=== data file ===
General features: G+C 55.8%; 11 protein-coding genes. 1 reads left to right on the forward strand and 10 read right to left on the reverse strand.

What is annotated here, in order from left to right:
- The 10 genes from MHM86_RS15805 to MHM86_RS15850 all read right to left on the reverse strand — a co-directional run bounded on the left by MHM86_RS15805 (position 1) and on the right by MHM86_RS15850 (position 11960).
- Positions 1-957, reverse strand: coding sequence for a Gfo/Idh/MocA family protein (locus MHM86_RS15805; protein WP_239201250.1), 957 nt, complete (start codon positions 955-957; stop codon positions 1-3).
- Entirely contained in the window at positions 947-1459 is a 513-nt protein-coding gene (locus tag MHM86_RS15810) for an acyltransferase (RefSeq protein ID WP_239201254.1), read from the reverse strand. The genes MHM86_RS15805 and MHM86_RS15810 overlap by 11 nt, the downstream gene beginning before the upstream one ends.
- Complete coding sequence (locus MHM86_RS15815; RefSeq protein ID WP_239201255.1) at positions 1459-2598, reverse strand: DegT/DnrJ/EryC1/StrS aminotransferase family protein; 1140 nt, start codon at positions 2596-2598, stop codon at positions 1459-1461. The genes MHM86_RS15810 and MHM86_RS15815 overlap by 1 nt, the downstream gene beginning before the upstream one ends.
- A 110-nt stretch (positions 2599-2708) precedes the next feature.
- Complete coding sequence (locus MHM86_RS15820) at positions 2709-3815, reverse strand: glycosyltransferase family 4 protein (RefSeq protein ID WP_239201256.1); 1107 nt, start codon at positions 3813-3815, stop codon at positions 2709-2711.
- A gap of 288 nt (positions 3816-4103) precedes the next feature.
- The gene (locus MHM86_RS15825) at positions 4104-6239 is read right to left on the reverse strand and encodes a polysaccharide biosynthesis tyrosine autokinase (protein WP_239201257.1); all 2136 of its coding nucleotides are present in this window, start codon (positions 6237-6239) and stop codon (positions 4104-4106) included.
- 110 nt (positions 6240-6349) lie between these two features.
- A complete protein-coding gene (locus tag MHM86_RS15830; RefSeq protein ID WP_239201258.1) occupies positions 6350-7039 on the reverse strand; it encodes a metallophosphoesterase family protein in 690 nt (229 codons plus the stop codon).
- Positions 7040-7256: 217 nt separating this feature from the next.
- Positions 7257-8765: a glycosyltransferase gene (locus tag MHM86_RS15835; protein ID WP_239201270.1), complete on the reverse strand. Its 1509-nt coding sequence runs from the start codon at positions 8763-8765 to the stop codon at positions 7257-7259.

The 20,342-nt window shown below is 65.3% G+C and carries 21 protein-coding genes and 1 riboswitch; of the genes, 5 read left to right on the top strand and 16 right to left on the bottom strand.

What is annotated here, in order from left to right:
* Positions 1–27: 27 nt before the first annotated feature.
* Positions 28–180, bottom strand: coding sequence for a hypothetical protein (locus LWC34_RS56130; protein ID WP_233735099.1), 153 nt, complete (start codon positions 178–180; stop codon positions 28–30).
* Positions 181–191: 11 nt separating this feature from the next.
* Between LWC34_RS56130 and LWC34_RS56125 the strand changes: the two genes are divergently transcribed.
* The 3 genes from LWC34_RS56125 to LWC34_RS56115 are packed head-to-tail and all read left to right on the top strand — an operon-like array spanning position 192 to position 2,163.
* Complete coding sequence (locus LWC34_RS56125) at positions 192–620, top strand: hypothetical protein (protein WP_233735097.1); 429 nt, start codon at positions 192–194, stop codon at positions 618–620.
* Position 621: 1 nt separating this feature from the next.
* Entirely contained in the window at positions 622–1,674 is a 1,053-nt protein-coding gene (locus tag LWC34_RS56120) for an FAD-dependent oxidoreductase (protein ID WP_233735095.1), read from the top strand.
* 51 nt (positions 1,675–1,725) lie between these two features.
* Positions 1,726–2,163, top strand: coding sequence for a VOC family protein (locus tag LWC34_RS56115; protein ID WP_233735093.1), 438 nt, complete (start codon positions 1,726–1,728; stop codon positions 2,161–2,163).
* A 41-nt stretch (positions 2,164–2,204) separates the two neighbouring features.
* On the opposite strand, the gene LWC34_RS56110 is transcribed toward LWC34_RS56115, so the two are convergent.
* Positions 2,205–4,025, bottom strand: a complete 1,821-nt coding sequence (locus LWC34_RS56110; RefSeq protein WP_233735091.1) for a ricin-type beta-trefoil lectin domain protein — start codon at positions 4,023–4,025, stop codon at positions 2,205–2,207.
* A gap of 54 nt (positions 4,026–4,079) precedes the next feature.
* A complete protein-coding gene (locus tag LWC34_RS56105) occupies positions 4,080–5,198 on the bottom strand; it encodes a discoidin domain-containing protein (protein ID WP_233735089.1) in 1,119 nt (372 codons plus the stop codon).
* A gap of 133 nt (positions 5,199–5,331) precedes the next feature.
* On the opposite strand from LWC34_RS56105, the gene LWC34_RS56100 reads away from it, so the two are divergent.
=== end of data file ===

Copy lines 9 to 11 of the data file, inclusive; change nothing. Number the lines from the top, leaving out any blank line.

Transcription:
- A gap of 288 nt (positions 3816-4103) precedes the next feature.
- The gene (locus MHM86_RS15825) at positions 4104-6239 is read right to left on the reverse strand and encodes a polysaccharide biosynthesis tyrosine autokinase (protein WP_239201257.1); all 2136 of its coding nucleotides are present in this window, start codon (positions 6237-6239) and stop codon (positions 4104-4106) included.
- 110 nt (positions 6240-6349) lie between these two features.